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Why WORLD covers movies, and why we're expanding that coverage

WORLD IS A NEWS MAGAZINE, AND THAT IS WHY we cover movies. The arts both reflect and create culture -- for better or for worse -- and since WORLD reports and analyzes what is happening in the culture from a biblical point of view, we write movie reviews.

Since we can only review a few of the many movies out there, we are starting this week a regular feature (see p. 13): a comprehensive chart that provides information about the movies currently in release. This will alternate with another comprehensive chart with information about videos and DVDs.

But why? Isn't Hollywood a moral cesspool? Why give so much attention to an entertainment industry that WORLD itself is always criticizing? And even if some movies are innocent or edifying -- and, yes, it might be good to know about those -- why list, much less review, those that are not?

These are good questions. WORLD has tackled them before, but the occasion of our expanded coverage is a good time to consider them again.

WORLD exists to help our readers understand "the world" and to engage current events and contemporary issues in a Christian way. We make our readers aware of the bad things that are happening in Washington. We also feel constrained to make our readers aware of the bad things that are happening in Hollywood.

WORLD's new chart, for example, is instructive even for those who never go to movies. Nine of the 30 movies in circulation are rated R. This is an unusually high number, after a decline in previous months, since the movie industry has recognized that R-rated films do not make as much money as those the whole family can see. Apparently, Hollywood is trying to bring back the R movie. (Ironically, the most successful R movie ever is The Passion of the Christ.) There is even an NC-17 movie on the chart, as Hollywood is trying to slip in some artsy pornography from a respected director in The Dreamers (which, however, is going nowhere at the box office).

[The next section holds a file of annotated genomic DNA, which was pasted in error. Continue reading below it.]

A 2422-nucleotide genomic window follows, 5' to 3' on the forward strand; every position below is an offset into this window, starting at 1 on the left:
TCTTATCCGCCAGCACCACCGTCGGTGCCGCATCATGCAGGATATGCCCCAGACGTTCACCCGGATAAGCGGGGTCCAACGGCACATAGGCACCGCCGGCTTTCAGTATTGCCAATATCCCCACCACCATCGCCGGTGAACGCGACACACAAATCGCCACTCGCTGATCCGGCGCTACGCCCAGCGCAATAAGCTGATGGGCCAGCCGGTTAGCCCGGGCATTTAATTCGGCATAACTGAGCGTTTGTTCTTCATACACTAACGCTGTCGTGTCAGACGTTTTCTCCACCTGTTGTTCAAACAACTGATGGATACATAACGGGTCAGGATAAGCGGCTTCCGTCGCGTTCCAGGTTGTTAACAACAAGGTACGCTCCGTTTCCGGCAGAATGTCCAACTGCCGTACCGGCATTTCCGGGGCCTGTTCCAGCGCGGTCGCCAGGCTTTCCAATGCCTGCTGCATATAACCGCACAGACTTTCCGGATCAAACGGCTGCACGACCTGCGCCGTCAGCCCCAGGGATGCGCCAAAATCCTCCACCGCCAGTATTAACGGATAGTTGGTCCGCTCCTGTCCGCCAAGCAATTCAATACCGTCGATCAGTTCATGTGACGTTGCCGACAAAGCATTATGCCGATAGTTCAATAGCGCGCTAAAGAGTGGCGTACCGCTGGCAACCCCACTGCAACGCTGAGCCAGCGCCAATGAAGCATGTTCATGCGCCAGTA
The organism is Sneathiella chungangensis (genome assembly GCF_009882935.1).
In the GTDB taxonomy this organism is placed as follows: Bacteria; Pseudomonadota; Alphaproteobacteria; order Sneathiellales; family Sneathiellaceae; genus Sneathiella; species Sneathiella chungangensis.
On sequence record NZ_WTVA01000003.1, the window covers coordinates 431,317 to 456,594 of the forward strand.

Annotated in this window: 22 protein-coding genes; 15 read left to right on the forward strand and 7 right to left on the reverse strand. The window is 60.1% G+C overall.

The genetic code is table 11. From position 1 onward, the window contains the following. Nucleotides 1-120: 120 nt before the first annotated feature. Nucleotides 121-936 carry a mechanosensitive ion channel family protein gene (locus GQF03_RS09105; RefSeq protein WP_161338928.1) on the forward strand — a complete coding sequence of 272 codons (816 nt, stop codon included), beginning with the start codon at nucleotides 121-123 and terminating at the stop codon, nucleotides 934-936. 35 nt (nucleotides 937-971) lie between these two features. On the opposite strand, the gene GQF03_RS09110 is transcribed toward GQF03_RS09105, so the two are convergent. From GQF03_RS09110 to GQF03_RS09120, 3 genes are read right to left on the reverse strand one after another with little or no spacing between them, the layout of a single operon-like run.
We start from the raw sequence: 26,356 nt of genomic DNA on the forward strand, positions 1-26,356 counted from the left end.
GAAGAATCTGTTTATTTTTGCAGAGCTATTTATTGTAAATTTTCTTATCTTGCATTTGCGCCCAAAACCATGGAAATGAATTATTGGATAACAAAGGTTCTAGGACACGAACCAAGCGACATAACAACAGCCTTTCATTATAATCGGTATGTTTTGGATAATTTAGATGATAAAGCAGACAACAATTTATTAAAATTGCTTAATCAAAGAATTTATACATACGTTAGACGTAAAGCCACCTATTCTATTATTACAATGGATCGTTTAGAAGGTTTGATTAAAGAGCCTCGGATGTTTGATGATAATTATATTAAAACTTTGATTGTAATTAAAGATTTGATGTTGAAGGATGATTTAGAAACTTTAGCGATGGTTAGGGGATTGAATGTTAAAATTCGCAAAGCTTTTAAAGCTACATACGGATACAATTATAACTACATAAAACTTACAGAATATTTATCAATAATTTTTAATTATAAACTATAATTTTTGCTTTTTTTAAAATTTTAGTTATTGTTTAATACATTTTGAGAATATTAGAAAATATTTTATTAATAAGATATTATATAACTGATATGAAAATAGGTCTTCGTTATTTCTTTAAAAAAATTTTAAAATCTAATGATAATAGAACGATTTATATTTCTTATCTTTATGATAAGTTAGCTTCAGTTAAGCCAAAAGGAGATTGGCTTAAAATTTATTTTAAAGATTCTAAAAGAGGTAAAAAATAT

But on the whole, we can see from the chart that movies have rather less sex and more violence than we may have thought, while bad language continues. Comparisons of later charts will let us notice trends. Averaging all of the scores of all the movies, the Kids-in-Mind rating for movie theaters as a whole would be 5.5.5.

But that is just information. What about the movies WORLD actually reviews?

We have basically two criteria for selecting the movies that we review. First, is this something our readers would like to know about? We want to help you in making a decision on whether or not a particular movie is worth the price of a ticket, and to help you decide questions, such as, "Should we let the kids go to that new Scooby Doo movie?"

Another reason we pick a movie to review is that it is culturally significant; that is, either because it is attracting lots of viewers, or because it puts forward ideas or aesthetic approaches or values that, whether in a positive or a negative way, are affecting the culture.

Just because we sometimes review an R-rated movie does not mean we endorse it. Rather, we may very likely be reviewing a movie so that we can criticize it.

WORLD may well send a reporter to a pro-abortion rally so that we can write an article revealing the pro-death movement's latest schemes and refuting their lies. In the same way, WORLD might send a reviewer to a movie that is putting a harmful or misleading message out into the culture, especially if that film is attracting big crowds and affecting the way people are thinking. That movie needs to be answered.

At the same time, since Scripture enjoins us to think about "whatever" is excellent and of good report (Philippians 4:8), we want to pay attention to quality work, whether it has explicitly Christian themes or not, since all of life, including the aesthetic realm and the so-called "secular" sphere, is God's dominion.

There are movies that are "excellent." Some do not reflect a Christian worldview -- though the truly excellent ones are honest about the limitations of the worldview that they do embrace -- while others reflect a Christian worldview without realizing what they are doing. While we will point out their shortcomings, movies like these deserve a "good report."

To top off our expanded movie coverage, we are making our movie reviews from past issues accessible on WORLD's blog site: